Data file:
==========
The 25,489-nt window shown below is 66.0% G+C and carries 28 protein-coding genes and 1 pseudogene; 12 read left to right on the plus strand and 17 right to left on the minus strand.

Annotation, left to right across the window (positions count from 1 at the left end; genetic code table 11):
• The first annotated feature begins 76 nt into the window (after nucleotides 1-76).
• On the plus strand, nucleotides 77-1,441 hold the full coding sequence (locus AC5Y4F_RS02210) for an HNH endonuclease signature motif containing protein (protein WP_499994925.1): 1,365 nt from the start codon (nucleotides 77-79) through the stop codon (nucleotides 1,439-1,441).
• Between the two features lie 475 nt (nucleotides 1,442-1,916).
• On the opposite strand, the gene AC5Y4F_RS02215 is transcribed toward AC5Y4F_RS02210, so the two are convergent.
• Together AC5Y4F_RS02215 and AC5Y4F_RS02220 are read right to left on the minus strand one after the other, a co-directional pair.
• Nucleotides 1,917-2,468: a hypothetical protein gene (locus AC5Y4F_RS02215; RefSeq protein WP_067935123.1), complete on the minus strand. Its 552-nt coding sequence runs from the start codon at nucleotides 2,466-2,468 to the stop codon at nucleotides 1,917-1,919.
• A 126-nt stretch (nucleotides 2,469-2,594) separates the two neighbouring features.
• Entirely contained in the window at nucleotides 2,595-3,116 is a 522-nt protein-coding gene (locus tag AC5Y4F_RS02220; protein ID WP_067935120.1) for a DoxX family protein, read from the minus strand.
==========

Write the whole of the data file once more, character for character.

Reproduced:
The 25,489-nt window shown below is 66.0% G+C and carries 28 protein-coding genes and 1 pseudogene; 12 read left to right on the plus strand and 17 right to left on the minus strand.

Annotation, left to right across the window (positions count from 1 at the left end; genetic code table 11):
• The first annotated feature begins 76 nt into the window (after nucleotides 1-76).
• On the plus strand, nucleotides 77-1,441 hold the full coding sequence (locus AC5Y4F_RS02210) for an HNH endonuclease signature motif containing protein (protein WP_499994925.1): 1,365 nt from the start codon (nucleotides 77-79) through the stop codon (nucleotides 1,439-1,441).
• Between the two features lie 475 nt (nucleotides 1,442-1,916).
• On the opposite strand, the gene AC5Y4F_RS02215 is transcribed toward AC5Y4F_RS02210, so the two are convergent.
• Together AC5Y4F_RS02215 and AC5Y4F_RS02220 are read right to left on the minus strand one after the other, a co-directional pair.
• Nucleotides 1,917-2,468: a hypothetical protein gene (locus AC5Y4F_RS02215; RefSeq protein WP_067935123.1), complete on the minus strand. Its 552-nt coding sequence runs from the start codon at nucleotides 2,466-2,468 to the stop codon at nucleotides 1,917-1,919.
• A 126-nt stretch (nucleotides 2,469-2,594) separates the two neighbouring features.
• Entirely contained in the window at nucleotides 2,595-3,116 is a 522-nt protein-coding gene (locus tag AC5Y4F_RS02220; protein ID WP_067935120.1) for a DoxX family protein, read from the minus strand.